Forty per cent of the Nigerian population lives in poverty, the latest figures released by the National Bureau of Statistics (NBS) Monday revealed.
The report titled, Poverty and Inequality in Nigeria 2019, monitors the social trend in the country from September 2018 to October 2019 and concluded that 40.1 per cent of people in Africa’s biggest economy live below its poverty line of N137, 430 ($381.75) per year.
This translates to 82.9 million people.
Currently Africa’s largest oil producer, Nigeria has helped in wealth creation related to crude oil sales, which provide over half of government’s revenue.
Population growth is not commensurate with economic growth, which is stunted at the best of times.
According to the United Nations, the country’s population will hit 400 million come 2050.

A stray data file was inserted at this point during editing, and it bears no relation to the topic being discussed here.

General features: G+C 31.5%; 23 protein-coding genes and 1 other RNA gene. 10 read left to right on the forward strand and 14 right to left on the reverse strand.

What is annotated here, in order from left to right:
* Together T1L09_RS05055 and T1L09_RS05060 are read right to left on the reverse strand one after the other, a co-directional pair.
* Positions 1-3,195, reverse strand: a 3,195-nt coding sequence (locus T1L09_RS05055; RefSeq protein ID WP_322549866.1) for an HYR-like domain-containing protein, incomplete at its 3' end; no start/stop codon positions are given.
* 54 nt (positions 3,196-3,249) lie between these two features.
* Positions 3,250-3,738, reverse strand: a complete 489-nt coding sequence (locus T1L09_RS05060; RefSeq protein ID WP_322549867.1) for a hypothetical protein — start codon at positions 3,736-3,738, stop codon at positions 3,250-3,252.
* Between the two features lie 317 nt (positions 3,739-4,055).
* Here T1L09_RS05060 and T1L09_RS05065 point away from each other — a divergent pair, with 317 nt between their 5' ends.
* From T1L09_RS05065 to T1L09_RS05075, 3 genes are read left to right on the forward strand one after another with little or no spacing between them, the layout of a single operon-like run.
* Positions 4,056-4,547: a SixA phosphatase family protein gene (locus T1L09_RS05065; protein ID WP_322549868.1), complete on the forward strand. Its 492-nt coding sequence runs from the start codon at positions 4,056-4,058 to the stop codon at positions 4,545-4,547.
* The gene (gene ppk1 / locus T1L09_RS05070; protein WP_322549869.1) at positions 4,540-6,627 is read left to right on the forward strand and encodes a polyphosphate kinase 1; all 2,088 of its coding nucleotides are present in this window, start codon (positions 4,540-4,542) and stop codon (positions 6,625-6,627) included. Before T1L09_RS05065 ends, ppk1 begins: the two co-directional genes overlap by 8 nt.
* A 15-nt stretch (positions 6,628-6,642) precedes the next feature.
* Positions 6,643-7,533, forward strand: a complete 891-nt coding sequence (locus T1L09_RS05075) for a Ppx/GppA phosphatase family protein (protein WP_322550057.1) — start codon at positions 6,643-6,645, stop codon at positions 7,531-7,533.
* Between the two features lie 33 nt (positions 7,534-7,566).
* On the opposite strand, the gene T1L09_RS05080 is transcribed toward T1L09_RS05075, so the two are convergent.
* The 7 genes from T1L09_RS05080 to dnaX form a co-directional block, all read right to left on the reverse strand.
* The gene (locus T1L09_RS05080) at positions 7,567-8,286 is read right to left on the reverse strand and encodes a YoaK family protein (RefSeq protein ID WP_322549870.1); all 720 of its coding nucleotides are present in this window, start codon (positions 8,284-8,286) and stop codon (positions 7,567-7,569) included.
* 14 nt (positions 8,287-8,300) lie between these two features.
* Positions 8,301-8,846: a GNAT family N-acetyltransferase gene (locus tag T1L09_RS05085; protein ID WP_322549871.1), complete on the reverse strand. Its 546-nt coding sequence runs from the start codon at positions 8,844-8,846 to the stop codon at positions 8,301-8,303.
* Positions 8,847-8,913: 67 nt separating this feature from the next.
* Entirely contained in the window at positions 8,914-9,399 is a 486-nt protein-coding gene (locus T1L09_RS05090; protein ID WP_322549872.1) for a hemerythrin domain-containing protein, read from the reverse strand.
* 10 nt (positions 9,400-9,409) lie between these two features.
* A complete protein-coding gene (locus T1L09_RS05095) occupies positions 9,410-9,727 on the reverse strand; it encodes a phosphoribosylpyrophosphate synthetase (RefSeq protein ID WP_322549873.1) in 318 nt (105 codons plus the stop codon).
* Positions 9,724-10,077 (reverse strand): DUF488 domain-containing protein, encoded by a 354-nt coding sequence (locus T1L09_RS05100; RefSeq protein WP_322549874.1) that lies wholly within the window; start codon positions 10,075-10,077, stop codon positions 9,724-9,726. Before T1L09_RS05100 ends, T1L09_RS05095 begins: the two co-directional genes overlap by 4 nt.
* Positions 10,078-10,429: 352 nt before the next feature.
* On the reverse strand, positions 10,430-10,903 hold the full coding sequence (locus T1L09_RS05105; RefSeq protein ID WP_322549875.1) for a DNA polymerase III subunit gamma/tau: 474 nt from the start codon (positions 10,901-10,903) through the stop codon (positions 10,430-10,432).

Nigeria was striving to grapple with the adverse effects of the 2016 recession before the COVID-19 pandemic struck.
“In Nigeria 40.1 per cent of total population were classified as poor. In other words, on average 4 out of 10 individuals in Nigeria has real per capita expenditures below 137,430 Naira per year,” the statistics office says.
The NBS says its study does not cover Borno State and two neighbouring states battling Boko Haram insurgency because of safety concerns.
Almost 8 million in these areas require humanitarian assistance according to the UN.
“The 2019 study is accordingly treated as a base study and any comparisons with previous poverty studies should be treated with caution,” says the statistics office.
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The document observes that 52 per cent of dwellers in rural areas live in poverty relative to the 18 per cent in urban centres.
It notes that the poverty levels of Sokoto State in North West Nigeria are the highest in the country.
87.7 per cent of the people in the state live under the poverty line compared to the 4.5 per cent in Lagos, which has the lowest figure.
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